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Action Demanded on Legal Highs

by prestwichfocus on 25 September, 2015

At the last meeting of Bury’s Full Council, my Lib Dem colleague, Councillor Mary D’Albert asked the Council’s representative on the Greater Manchester Police and Crime Panel for an update on what we can do to address the abuse of so-called ‘legal highs’.

The full answer is below, which hopefully gives us all important information on the work that the local police, and our local council’s are doing to address this issue.

We know this is an issue that people might be worried about, and in particular if these poorly regulated items are easily available. The issue has been raised at recent meetings with the Police in Prestwich, with people concerned about local use and also the proximity of such a large event like Parklife in the summer.

Mary asked the Leader of the Council if he would in particular work with school head teachers to ensure that schools are addressing the issue both in terms of education and also preventing any supply in schools. This was agreed.

If people are worried about ‘Legal Highs’there is more information on the drugs advice website ‘Talk to Frank’.

Here is the full response from the Police and Crime Panel Rep:
In recent months, the PCC Tony Lloyd has supported a Greater Manchester wide crackdown on legal highs.
Greater Manchester Police, trading Standards and other partners joined forces for a day action to target the sellers of New Psychoactive Substances (NPS), which are also known as ‘legal highs’.
Operation Ramsey as the day of action was named was the first of its kind for GMP and tackles the growing concerns regarding NPSs. GMP have also produced two documents as part of their crackdown. One to support operation Ramsay, and the other is to be used as an awareness raising tool for professionals working with Young People.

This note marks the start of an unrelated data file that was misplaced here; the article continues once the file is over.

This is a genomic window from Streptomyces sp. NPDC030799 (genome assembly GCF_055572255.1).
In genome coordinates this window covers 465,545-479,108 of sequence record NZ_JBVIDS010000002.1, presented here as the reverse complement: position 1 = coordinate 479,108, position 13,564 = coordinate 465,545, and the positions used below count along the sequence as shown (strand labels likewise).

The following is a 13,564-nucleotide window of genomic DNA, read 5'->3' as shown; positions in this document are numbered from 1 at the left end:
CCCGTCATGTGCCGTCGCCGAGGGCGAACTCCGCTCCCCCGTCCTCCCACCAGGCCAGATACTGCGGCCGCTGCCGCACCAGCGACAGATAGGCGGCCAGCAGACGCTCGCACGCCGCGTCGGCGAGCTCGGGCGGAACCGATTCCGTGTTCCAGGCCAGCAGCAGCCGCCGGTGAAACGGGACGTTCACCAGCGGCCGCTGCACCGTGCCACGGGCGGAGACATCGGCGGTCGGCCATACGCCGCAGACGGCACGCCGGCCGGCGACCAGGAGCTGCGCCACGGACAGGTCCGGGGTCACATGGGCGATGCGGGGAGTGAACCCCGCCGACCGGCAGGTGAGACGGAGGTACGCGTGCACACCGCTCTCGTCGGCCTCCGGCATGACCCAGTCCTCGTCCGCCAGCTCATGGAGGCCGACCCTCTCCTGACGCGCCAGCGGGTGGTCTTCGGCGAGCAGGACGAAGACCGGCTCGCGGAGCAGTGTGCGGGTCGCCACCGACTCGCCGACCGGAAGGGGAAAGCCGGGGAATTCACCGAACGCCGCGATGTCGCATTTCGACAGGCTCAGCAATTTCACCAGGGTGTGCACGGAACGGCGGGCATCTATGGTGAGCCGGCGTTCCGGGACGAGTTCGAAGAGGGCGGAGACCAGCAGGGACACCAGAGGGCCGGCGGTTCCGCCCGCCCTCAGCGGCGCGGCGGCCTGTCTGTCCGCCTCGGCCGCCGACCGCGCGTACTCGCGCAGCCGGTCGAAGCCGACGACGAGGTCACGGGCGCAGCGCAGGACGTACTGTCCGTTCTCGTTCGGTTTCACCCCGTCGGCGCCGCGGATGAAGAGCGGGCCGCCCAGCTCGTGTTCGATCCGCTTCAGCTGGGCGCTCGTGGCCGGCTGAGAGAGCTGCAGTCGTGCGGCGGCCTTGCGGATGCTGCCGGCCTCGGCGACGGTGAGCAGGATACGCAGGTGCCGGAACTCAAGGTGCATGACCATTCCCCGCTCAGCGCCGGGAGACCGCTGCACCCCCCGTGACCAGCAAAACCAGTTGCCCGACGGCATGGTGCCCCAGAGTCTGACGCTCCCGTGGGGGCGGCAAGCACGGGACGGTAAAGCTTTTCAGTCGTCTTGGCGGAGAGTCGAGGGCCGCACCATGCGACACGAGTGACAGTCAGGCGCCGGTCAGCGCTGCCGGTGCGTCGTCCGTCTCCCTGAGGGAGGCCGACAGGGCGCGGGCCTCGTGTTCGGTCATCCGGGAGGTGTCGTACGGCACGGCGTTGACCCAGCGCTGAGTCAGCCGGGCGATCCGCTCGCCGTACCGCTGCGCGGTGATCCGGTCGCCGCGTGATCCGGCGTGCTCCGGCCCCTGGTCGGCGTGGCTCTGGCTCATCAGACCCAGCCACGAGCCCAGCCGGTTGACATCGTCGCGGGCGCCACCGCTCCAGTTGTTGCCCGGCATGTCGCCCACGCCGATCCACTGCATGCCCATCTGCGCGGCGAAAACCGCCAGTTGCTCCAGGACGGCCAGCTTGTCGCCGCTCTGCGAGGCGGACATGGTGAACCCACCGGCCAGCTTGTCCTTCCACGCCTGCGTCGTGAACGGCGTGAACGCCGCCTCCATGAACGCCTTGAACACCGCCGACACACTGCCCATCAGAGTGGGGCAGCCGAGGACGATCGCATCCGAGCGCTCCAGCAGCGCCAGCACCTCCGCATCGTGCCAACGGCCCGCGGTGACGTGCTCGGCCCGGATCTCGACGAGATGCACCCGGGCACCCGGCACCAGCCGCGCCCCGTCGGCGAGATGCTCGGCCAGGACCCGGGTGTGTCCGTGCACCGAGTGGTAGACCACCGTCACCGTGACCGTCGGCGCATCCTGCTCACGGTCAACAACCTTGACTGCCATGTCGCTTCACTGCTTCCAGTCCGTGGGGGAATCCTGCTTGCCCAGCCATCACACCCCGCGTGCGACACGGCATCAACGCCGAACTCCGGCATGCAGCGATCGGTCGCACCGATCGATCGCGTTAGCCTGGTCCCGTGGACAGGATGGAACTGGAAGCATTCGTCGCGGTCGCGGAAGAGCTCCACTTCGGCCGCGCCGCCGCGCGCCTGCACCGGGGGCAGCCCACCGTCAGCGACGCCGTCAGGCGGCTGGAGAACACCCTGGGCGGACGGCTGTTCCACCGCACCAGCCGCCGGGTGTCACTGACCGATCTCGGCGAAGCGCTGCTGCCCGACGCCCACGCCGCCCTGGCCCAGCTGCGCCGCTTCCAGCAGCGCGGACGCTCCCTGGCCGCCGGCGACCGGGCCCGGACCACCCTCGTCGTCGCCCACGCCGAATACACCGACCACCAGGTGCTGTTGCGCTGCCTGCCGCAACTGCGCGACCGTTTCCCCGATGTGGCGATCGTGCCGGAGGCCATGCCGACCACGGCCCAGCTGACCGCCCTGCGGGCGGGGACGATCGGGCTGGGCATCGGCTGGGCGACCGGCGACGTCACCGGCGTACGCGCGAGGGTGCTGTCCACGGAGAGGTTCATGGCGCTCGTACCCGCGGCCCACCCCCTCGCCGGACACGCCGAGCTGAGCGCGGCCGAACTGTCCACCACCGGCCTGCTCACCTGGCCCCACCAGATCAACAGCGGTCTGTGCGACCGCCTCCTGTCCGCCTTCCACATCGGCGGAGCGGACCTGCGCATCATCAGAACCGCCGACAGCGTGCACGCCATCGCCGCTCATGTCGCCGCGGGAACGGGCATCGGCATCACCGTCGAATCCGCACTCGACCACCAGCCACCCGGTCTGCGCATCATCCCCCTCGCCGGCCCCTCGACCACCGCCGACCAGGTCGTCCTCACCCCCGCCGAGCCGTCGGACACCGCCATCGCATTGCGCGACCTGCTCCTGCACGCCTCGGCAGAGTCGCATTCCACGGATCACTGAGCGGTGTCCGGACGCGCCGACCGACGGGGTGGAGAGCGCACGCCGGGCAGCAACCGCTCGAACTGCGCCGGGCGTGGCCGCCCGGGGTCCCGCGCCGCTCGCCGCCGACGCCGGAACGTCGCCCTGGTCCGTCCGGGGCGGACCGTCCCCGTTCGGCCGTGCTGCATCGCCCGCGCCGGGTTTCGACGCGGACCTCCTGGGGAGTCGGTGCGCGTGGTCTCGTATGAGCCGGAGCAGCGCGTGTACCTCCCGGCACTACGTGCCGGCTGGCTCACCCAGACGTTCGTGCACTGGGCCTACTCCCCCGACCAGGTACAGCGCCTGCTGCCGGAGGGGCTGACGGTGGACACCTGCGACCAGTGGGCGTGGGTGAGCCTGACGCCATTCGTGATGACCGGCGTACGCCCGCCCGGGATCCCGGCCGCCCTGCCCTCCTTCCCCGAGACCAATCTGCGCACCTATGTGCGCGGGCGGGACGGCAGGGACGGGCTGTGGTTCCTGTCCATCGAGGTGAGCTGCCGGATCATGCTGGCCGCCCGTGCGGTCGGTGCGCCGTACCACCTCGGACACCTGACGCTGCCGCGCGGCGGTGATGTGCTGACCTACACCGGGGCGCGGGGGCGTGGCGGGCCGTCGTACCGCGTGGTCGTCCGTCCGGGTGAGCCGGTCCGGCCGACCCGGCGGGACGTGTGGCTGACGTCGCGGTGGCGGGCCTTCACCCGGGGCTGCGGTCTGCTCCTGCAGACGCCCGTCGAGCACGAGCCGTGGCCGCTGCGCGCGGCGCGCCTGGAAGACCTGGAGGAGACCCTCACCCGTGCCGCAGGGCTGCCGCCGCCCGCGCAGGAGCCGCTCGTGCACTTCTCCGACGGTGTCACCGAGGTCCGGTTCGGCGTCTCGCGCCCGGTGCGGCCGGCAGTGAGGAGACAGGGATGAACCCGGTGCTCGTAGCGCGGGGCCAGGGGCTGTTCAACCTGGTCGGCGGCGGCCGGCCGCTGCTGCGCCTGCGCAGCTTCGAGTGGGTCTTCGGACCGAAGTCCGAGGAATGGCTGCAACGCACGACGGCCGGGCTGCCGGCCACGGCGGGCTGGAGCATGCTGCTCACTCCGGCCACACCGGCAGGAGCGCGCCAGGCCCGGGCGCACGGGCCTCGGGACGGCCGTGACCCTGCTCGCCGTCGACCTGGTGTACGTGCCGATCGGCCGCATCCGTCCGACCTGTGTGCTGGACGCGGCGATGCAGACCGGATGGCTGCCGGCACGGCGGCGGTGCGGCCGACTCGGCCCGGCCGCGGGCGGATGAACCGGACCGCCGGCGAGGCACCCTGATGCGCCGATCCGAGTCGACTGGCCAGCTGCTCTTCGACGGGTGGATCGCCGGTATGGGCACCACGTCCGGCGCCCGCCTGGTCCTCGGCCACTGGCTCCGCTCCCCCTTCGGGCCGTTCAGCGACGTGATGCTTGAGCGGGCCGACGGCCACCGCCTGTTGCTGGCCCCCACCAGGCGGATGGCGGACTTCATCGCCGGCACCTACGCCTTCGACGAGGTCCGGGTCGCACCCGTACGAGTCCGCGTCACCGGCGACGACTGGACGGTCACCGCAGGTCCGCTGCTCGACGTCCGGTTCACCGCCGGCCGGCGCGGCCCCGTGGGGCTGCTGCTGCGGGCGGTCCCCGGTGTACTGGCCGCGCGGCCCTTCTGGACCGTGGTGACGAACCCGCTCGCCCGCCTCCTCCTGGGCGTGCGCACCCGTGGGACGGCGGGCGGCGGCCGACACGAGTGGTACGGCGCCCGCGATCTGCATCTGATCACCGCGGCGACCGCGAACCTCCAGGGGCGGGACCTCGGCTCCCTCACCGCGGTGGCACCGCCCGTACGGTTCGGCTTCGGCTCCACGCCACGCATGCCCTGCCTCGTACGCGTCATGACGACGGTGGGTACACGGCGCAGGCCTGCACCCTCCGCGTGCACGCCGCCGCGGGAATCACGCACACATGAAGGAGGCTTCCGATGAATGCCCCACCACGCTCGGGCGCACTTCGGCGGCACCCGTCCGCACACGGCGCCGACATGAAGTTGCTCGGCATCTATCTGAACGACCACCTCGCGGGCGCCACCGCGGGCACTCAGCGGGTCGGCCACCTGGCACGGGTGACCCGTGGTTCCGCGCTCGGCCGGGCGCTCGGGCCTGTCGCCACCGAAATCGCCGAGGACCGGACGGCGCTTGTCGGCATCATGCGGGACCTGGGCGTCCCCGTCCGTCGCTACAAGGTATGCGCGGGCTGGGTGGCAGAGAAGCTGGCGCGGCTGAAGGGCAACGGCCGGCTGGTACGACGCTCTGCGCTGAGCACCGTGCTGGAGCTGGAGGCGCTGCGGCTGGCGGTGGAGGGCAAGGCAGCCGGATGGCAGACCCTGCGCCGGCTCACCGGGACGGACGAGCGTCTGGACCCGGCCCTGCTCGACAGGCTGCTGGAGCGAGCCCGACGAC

Over 150 officers and partners from across Greater Manchester visited more than 100 premises as well as visiting areas associated with the use of NPSs.
It is extremely difficult to control NPSs using existing drugs legislation and new versions of substances develop at a fast rate in an attempt to avoid current controls. As a result of this, new policies to target these substances have been introduced, including ‘temporary class drug orders’ and the use of alternative legislation.
The government is currently exploring introducing a new law that would see a ‘blanket ban’ on legal highs. The law which is currently going through Parliament will prohibit the production, distribution, sale and supply of legal highs or new psychoactive substances, with offenders facing a maximum penalty of seven years.

GM Drug & Alcohol Leads are currently exploring a joint approach to NPSs and are looking to adopt a GM ‘Early Warning System’ to which partnerships have already signed up. Partnerships are also planning to host a series of workshop events aimed at raising awareness amongst professionals and the public.
NPSs have the same or similar effects as drugs such as cocaine or ecstasy for example, but are not controlled under the Misuse of Drugs Act.

Side effects can include heart palpitations, vomiting, dizziness, fainting, panic attacks and psychosis although specific effects are not always known In many cases, they are designed to mimic class A drugs, but are structurally different, enough to avoid them being classified as illegal substances.

   1 Comment

One Response

  1. Ken Donald says:

    Who’s selling these little gas canisters that our roads & pavements are littered with.

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